You can buy these masks relatively cheaply all over the internet but nothing beats that hand made look. Again I work best when I have a goal in mind and something to copy so I set out looking for shots of the Iron Man mask. The picture included on this page gave me the most information about the design and was the key to developing my own mask. I wanted to create something that fitted my own face well but also wanted it to be smooth all over with no obvious joins in the mask, it proved quite tricky for me but now I've worked out the details it should be easier for anyone else wanting to give it a try.
I'm pleased with the results and with hindsight don't think I would have done anything differently
Update - August 2009:
Still lots of interest in this one too, sadly I don't make these because they take too long making them very cost inneffective for you.
People also keep telling me they are having problems with the templates so I've put them on my own site too, here is the link and you'll have to forgive me because the page is very new so don't expect too much from it. http://msraynsford.googlepages.com/home
Step 1: Materials
Cardboard to provide a solid front and back to the mask,
Glue for holding the paper together,
Newspaper for adding bulk in a paper mache stylee,
More glue, I used a 2:1 PVA and water mix for paper mache,
Gold paint (I used gold spray for that even finish)
More white LED's to illuminate the eyes.
Wire and solder to add power to the mask.
A connector, to draw power from the arc reactor.
Elastic, oh how I hated adding elastic round the back of the mask but it does the job.
Insert photo here, I must go collect some of these things and take a photo, I'm sure you guys can just imagine this stuff in the meantime.
Step 2: Outlining the Mask
I took my time to draw a template for the mask, knowing that I would need multiple copies of it to complete the mask. I ended up with 5/6 parts for a complete mask (5/6 will be explained shortly).
I headed off to the photocopier to save myself some effort and get some perfect copies. These would be better copied onto card so feel free to scale and print this template to your hearts content.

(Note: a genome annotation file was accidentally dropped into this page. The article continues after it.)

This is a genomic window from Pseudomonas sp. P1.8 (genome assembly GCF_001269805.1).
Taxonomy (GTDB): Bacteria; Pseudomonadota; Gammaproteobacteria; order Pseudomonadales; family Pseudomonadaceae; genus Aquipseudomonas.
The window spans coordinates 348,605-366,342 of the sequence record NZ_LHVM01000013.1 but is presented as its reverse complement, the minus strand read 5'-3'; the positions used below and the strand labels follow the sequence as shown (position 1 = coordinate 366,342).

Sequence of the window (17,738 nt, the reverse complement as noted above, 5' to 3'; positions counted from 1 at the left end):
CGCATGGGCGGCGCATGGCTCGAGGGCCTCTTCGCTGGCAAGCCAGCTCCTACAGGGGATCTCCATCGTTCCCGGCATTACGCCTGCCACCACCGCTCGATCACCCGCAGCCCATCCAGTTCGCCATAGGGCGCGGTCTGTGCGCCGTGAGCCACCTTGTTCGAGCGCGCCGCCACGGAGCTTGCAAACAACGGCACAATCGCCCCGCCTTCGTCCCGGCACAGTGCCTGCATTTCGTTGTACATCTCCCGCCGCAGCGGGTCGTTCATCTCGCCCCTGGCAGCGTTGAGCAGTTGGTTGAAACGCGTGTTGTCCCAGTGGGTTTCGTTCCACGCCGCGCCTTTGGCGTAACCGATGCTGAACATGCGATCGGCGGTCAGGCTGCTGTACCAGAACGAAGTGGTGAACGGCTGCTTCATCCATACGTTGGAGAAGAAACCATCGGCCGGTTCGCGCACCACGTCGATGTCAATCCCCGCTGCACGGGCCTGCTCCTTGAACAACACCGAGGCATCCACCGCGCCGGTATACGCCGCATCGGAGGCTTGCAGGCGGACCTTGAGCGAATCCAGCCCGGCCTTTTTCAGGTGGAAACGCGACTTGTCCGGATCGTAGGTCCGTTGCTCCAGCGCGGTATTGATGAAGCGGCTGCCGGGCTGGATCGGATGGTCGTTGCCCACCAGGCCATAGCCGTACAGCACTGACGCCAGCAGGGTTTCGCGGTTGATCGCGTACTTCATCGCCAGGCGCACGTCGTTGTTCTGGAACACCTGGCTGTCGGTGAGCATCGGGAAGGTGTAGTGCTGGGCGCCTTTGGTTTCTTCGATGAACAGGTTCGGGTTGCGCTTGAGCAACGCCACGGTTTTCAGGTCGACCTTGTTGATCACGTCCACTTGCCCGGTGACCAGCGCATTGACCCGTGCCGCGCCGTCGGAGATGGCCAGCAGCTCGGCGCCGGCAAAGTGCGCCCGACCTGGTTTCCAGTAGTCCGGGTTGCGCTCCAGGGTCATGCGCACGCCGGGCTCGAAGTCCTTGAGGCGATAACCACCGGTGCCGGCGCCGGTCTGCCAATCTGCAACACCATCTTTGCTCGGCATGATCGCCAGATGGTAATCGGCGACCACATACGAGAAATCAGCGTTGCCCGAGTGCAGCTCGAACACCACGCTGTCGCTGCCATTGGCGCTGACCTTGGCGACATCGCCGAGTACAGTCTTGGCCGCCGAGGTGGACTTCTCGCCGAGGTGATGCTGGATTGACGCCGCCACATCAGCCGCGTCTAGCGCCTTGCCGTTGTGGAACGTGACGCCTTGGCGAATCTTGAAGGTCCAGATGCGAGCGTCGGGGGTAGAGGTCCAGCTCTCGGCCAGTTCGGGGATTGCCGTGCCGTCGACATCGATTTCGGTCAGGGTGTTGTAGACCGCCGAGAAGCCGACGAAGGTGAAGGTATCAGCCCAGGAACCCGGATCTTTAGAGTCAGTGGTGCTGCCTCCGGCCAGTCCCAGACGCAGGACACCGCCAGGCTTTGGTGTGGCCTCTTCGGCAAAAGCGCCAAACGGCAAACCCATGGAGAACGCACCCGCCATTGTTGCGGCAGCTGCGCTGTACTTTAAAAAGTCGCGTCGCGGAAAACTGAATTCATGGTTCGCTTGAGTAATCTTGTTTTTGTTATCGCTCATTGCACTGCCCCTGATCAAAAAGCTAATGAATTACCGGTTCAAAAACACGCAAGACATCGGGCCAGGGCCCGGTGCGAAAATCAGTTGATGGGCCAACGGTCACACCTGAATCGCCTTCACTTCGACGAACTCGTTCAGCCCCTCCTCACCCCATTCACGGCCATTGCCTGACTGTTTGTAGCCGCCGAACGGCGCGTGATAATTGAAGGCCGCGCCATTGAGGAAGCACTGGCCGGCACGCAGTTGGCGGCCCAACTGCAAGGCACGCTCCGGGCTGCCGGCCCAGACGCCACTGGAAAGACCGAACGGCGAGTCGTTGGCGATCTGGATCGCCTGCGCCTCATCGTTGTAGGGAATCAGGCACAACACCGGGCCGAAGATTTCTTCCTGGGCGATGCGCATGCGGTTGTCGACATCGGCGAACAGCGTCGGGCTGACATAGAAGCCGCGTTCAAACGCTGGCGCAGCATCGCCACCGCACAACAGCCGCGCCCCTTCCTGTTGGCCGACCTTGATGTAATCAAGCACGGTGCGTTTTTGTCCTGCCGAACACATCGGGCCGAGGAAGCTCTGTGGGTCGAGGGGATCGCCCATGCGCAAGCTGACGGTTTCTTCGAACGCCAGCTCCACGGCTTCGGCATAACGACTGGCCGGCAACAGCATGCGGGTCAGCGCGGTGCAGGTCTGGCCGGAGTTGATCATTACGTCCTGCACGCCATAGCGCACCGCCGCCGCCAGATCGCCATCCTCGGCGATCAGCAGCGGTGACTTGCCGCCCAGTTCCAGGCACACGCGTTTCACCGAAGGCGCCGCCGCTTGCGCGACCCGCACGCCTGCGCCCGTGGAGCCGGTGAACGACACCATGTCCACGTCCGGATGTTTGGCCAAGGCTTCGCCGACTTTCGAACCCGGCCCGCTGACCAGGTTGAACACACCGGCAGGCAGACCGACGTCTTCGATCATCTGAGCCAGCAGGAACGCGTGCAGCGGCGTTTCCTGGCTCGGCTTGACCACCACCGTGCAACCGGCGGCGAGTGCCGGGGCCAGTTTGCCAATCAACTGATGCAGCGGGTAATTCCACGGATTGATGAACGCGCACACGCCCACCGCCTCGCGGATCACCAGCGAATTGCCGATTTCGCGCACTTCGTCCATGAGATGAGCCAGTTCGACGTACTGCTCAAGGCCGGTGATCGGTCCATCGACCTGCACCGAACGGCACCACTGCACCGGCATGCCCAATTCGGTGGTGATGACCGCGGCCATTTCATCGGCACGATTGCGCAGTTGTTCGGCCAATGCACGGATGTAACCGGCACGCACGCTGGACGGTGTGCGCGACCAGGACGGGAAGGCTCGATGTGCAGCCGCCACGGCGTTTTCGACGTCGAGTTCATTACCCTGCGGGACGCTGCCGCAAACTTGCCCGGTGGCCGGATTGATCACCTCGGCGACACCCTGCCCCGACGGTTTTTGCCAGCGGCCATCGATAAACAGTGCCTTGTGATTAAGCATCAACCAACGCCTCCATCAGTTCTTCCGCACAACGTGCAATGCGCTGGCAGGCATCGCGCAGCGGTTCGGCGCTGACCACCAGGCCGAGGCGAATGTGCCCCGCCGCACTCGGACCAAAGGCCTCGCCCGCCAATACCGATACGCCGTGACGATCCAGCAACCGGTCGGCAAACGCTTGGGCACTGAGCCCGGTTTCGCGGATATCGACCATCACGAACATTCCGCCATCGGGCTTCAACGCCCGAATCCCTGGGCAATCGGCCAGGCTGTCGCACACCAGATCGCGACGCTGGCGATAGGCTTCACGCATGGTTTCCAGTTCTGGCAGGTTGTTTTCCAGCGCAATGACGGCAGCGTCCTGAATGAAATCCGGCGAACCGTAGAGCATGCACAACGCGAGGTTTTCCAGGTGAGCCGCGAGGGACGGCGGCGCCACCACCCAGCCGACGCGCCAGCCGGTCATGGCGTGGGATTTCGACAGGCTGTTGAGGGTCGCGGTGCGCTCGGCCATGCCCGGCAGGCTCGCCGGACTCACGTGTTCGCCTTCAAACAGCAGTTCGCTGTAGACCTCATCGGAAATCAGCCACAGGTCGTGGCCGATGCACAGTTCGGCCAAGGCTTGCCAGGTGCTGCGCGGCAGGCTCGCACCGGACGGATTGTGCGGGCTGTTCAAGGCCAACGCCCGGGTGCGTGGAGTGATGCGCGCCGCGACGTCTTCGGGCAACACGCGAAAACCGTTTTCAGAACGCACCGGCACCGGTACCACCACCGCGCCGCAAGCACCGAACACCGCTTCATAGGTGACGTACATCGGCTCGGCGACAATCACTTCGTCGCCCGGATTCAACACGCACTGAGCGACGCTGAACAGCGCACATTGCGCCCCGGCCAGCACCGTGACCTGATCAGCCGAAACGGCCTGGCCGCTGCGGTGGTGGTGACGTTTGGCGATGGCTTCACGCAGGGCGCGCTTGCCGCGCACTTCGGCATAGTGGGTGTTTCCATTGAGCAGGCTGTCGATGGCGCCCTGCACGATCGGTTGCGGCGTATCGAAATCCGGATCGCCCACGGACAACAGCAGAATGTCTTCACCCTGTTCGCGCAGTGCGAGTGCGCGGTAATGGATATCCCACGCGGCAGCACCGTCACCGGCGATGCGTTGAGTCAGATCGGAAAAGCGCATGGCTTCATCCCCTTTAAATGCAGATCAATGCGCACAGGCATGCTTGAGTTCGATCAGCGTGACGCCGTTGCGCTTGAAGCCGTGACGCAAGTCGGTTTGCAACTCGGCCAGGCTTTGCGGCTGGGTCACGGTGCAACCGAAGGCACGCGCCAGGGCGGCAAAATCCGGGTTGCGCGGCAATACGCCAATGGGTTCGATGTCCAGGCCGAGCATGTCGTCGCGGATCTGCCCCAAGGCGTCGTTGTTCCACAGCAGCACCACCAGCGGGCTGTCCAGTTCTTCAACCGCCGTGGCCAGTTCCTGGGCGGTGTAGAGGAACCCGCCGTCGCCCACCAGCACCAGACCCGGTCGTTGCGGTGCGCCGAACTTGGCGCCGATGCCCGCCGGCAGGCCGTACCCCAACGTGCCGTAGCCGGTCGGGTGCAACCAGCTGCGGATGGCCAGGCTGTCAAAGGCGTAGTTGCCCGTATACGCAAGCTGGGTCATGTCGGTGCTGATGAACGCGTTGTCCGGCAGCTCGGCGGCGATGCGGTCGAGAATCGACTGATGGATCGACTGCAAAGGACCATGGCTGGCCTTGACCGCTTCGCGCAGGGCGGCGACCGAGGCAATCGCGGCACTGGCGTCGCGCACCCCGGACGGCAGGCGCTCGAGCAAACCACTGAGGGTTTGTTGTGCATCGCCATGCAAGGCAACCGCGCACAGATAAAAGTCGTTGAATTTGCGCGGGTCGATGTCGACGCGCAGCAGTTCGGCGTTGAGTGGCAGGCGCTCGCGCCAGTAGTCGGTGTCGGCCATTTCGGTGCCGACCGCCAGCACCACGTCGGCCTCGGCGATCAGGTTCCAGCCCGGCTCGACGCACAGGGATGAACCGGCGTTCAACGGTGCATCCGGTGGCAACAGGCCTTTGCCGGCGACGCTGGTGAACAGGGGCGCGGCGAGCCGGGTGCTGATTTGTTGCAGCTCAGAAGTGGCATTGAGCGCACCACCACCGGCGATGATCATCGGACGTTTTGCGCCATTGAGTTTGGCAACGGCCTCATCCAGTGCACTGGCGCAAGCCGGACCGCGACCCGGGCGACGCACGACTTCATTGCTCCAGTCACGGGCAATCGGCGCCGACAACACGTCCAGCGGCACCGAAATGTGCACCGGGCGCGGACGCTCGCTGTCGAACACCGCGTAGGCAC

There are two main parts, the forehead and the faceplate. To get the curvature of the forehead I had to seperate the edges and attach them seperately. This adds strength to the design and because the seams are right on the corners they are barely noticable.
The faceplate has some nice curves which help to shape the face but ultimately do nothing in the way of strengthing it. The jaw on the faceplate will be seperated for the top layers of the mask but left on for the bottom layers (hence 5 or 6 pieces)
The images show the mask cut and assembled although this is discussed more in the next step.
Step 3: Assembling the Mask
The bottom layer was cut and held into the desired shape by fixing it to my handy face mask. This should be a full mask with the jaw attached to provide a full length base.
Once you have that base it's just a case of adding layers of newspaper and glue. I added 4 in total but just keep adding them until the mask seems thick enough.
One final touch for this base is to paint the mouth area black. When you add the top layer to the mask this area will show through the gap between the jaw and the faceplate so make sure you give it a good covering of a nice solid colour.
Step 4: The Top Layer
I took my final template drawn onto some cardboard and I assembled it to the standard shape. From there I sprayed the whole thing with gold paint to give it a nice metallic finish.
This top layer was then attached to the base mask using glue. The two masks will be slightly different sizes. Just cut away any excess on the base mask with a pair of scissors. Where the mouth doesn't quite sit flat against the base you will be able to see the black area that you painted before. This adds a level of depth to the mask that I rather like.
A piece of elastic was added to the far left and right points of the mask to hold it onto my head. I honestly thought about glueing it to my face for the evening but for once common sense got in the way of a great costume.
Step 5: Eyes and LED's
The eyes on the movie mask are white with illumination. In the real world this translates to white paper with white LED's shining at it.
I took the same white LED's that I used in the Arc Reactor and made two pairs of lights, each with 2 LED's and a 180 Ohm resistor. This allows me to drive the lights from the same battery as the reactor. Each light pair was glued to a small piece of card that allowed me to position the lights in the mask before I committed to sticking them into it.
A sheet of white card was then placed over the back of the eyes and it was all stuck in with tape. The wire to provide power ran across the mask and out the back where the elastic ran. From the back of my head it ran into my shirt where it was connected to the arc reactor. Care was taken with this connector, I used a very loose fitting connector with mating pins. If the mask is ripped off for any reason it is the connector that will seperate rather than the wires from each other or my head from the rest of my body.
Photos of this to be added when I get home tonight.
Step 6: Bringing It All Together
This mask connects to the arc reactor and also draws power from the 9V battery in my pocket. The T-shirt was bought from the local store and the combats were my own already.
Ok, so I spent most of the evening with the mask up so that I could talk and drink but that's not the point, I made another great costume that I'm chuffed about.
Insert more jokes about the lack of a well formed body here... :D(Honestly it's just a bad angle, I find I have 360 of them)